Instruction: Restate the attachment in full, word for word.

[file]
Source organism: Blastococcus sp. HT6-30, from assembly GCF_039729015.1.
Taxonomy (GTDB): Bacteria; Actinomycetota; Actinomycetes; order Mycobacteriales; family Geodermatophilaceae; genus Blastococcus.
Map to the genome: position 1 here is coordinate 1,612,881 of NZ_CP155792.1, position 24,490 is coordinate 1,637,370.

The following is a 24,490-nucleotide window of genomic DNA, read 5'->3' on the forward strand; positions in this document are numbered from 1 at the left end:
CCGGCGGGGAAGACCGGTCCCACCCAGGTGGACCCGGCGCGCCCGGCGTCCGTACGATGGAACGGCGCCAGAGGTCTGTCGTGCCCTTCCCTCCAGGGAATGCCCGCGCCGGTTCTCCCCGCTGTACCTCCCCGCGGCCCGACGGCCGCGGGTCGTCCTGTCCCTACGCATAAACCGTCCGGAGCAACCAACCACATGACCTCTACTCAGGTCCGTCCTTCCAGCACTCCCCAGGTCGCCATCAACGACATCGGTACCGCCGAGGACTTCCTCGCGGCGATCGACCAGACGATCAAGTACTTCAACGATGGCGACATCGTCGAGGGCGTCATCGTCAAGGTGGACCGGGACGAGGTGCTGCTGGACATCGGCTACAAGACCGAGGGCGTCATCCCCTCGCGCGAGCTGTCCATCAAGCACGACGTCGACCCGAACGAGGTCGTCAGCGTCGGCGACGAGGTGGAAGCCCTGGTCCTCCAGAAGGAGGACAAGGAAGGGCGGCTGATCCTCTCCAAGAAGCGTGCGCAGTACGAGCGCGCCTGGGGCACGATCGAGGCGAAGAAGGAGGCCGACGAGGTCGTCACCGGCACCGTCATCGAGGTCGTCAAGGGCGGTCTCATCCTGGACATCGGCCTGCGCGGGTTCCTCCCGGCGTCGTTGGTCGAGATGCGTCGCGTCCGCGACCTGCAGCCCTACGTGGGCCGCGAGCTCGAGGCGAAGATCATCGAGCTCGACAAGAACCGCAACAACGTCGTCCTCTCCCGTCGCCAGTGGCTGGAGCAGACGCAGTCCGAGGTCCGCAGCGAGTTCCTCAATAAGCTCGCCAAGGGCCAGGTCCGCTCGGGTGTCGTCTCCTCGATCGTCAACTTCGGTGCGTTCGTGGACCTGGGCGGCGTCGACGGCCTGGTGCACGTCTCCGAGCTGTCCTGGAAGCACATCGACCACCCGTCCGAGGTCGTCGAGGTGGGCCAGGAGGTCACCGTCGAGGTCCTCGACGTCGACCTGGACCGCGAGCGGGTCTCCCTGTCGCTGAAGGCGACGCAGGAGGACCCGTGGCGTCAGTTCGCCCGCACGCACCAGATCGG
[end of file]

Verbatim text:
Source organism: Blastococcus sp. HT6-30, from assembly GCF_039729015.1.
Taxonomy (GTDB): Bacteria; Actinomycetota; Actinomycetes; order Mycobacteriales; family Geodermatophilaceae; genus Blastococcus.
Map to the genome: position 1 here is coordinate 1,612,881 of NZ_CP155792.1, position 24,490 is coordinate 1,637,370.

The following is a 24,490-nucleotide window of genomic DNA, read 5'->3' on the forward strand; positions in this document are numbered from 1 at the left end:
CCGGCGGGGAAGACCGGTCCCACCCAGGTGGACCCGGCGCGCCCGGCGTCCGTACGATGGAACGGCGCCAGAGGTCTGTCGTGCCCTTCCCTCCAGGGAATGCCCGCGCCGGTTCTCCCCGCTGTACCTCCCCGCGGCCCGACGGCCGCGGGTCGTCCTGTCCCTACGCATAAACCGTCCGGAGCAACCAACCACATGACCTCTACTCAGGTCCGTCCTTCCAGCACTCCCCAGGTCGCCATCAACGACATCGGTACCGCCGAGGACTTCCTCGCGGCGATCGACCAGACGATCAAGTACTTCAACGATGGCGACATCGTCGAGGGCGTCATCGTCAAGGTGGACCGGGACGAGGTGCTGCTGGACATCGGCTACAAGACCGAGGGCGTCATCCCCTCGCGCGAGCTGTCCATCAAGCACGACGTCGACCCGAACGAGGTCGTCAGCGTCGGCGACGAGGTGGAAGCCCTGGTCCTCCAGAAGGAGGACAAGGAAGGGCGGCTGATCCTCTCCAAGAAGCGTGCGCAGTACGAGCGCGCCTGGGGCACGATCGAGGCGAAGAAGGAGGCCGACGAGGTCGTCACCGGCACCGTCATCGAGGTCGTCAAGGGCGGTCTCATCCTGGACATCGGCCTGCGCGGGTTCCTCCCGGCGTCGTTGGTCGAGATGCGTCGCGTCCGCGACCTGCAGCCCTACGTGGGCCGCGAGCTCGAGGCGAAGATCATCGAGCTCGACAAGAACCGCAACAACGTCGTCCTCTCCCGTCGCCAGTGGCTGGAGCAGACGCAGTCCGAGGTCCGCAGCGAGTTCCTCAATAAGCTCGCCAAGGGCCAGGTCCGCTCGGGTGTCGTCTCCTCGATCGTCAACTTCGGTGCGTTCGTGGACCTGGGCGGCGTCGACGGCCTGGTGCACGTCTCCGAGCTGTCCTGGAAGCACATCGACCACCCGTCCGAGGTCGTCGAGGTGGGCCAGGAGGTCACCGTCGAGGTCCTCGACGTCGACCTGGACCGCGAGCGGGTCTCCCTGTCGCTGAAGGCGACGCAGGAGGACCCGTGGCGTCAGTTCGCCCGCACGCACCAGATCGG